“That’s it,” I said. I was crouched, tensed to run. “Good man yourself.”
“Martin?”
“What?”
“Grab something, will you? A lamp or something. If it gets in, hit it a slap.”
“I will, yeah.” Such heroics were the furthest thing from my mind at that moment. “Listen, I think we’re… running out of time. You’d better open the door.”
He was muttering something, rapid and precise, under his breath. It took me a moment to realise that he was praying.
“Too late for that,” I muttered. “Do it.”
His supplications done, Tom turned the handle and opened the door.
At that moment, I shut my eyes tight. And I waited, for what I could not even imagine.
But there was nothing. No crash, no scream, no sound of rending flesh. Nothing. And I knew, even through my clenched lids, that Tom had opened the door to find there was nothing out there.
Thank God, I thought. Thank God thank God thank God. God, I am going to start believing in you again. Forget all that stuff I said about you in college. You do exist. Thank you, thank you, thank you.
I opened my eyes.
Tom had come back into the room. He was standing in front of me. The open front door admitted a little light from the street. Just enough for me to see him by. He was standing there, head bowed, arms limp by his sides.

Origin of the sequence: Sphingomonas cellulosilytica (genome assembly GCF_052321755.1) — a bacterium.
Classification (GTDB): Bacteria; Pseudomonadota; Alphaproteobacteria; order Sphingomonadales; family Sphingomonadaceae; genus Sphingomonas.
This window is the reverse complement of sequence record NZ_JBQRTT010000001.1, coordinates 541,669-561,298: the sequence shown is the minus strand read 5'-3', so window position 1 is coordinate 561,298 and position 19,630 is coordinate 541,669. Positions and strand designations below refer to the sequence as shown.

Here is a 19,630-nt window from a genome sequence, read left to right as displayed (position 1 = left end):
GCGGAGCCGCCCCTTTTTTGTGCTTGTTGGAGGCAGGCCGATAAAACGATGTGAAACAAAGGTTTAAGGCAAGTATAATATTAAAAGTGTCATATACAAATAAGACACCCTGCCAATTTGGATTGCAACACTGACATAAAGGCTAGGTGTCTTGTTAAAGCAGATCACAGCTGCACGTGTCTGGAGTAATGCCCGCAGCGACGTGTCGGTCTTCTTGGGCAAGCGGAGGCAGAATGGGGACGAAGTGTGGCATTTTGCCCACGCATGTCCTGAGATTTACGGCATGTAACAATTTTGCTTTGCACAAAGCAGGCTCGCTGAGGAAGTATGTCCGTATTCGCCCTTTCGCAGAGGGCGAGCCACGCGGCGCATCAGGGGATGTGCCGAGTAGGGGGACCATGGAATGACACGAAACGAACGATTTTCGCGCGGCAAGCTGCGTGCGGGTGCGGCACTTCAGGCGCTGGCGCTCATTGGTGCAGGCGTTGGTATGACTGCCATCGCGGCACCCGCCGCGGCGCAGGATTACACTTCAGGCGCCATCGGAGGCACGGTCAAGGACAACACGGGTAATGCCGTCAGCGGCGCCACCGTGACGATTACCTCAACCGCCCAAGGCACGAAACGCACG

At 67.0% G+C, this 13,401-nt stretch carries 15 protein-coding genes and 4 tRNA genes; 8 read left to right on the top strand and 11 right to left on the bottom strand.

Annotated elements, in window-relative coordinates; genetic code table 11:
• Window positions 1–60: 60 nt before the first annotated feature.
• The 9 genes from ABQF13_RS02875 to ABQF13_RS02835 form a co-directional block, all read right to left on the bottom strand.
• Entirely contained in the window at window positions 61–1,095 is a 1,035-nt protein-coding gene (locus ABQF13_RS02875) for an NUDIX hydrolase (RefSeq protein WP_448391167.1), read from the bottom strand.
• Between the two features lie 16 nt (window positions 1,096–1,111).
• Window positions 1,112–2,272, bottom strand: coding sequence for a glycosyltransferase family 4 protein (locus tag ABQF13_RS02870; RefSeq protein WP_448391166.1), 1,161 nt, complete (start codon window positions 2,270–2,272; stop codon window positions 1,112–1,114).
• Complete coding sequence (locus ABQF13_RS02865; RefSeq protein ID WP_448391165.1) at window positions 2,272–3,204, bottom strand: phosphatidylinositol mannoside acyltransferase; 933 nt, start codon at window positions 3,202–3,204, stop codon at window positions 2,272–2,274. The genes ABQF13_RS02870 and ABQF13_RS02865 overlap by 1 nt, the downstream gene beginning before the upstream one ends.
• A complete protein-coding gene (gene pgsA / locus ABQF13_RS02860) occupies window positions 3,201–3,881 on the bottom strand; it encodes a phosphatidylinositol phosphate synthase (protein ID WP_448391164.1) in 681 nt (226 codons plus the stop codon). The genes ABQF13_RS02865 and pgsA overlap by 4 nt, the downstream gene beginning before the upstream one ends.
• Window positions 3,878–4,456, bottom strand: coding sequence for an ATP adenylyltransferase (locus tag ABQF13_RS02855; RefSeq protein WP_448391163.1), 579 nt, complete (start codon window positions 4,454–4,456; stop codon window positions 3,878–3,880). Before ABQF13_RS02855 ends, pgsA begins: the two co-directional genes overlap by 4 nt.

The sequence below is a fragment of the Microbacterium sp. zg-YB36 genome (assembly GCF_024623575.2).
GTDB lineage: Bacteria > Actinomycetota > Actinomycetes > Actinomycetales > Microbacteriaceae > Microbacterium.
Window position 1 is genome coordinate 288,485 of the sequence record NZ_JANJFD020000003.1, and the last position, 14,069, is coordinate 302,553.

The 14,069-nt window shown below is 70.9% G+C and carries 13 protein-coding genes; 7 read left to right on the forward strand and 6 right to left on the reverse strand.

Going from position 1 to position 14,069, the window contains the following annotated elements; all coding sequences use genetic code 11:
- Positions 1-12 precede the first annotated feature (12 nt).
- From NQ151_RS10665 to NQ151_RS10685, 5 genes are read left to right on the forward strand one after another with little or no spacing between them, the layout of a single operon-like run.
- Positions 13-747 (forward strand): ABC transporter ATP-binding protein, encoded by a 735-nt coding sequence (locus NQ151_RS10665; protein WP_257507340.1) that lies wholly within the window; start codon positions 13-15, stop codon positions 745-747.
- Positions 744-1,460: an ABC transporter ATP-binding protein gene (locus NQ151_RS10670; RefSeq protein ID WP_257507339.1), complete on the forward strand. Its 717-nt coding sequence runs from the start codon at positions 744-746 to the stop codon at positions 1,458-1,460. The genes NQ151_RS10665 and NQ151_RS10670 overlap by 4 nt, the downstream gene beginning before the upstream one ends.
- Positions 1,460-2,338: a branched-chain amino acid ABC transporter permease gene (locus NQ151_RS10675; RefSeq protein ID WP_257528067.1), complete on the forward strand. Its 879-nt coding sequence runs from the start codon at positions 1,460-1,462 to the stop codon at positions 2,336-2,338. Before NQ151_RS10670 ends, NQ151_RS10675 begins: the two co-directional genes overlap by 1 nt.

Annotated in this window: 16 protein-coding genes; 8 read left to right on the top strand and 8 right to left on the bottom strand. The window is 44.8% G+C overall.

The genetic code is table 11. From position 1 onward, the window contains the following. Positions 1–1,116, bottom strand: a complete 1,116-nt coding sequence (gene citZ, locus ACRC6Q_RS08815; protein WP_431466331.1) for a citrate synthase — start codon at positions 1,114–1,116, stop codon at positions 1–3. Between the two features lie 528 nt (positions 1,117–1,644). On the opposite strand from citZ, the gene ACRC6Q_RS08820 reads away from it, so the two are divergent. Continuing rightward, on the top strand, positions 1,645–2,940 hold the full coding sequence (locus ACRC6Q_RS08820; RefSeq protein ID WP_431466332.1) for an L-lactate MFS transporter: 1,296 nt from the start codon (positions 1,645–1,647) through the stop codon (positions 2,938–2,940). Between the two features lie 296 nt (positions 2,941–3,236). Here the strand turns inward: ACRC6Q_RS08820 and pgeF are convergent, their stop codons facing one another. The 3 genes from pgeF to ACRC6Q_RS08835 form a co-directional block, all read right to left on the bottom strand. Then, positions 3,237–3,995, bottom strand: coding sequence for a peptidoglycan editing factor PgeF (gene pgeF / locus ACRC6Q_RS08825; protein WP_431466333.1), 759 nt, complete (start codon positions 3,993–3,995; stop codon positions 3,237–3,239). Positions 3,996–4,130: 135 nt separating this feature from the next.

“Tom?” I said. My voice was small and lost, the voice of a child. “What’s going on, my man? Hey! We all good?”
He raised his head.
Something had removed all the skin from his face. I was looking at a skull slick with blood. Naked muscles worked around the lipless mouth. His eyes had been torn out and in their place were ragged holes, black
pits that showed me only the coldest, most impersonal version of Hell.
It stared me in the face, the thing that used to be my friend. And in a voice that sounded like the grinding of rocks beneath the Earth it said:
“YOU CALLED?”

28/06/2019 / Harry Browne

My Four Year Old by Eimear Grace

Walking along, her hand slips into mine.
She does it without saying anything.
Her tiny hand fits mine so perfectly,
so small, so soft, so comfortable. She’s
looking for a sense of security
in my grip. I can offer her that. I
can keep her safe, for now anyway. I
know I will dream of her delicate hand
firmly rooted in mine, for years to come.
When I pick her up she wraps her little
legs around me, making it effortless
to carry her. More supported I am
for having her straddle me, arms and legs
tight. She’s the one who provides me with a
sense of belonging and I become the
child, clinging on, feeling safe in her hold.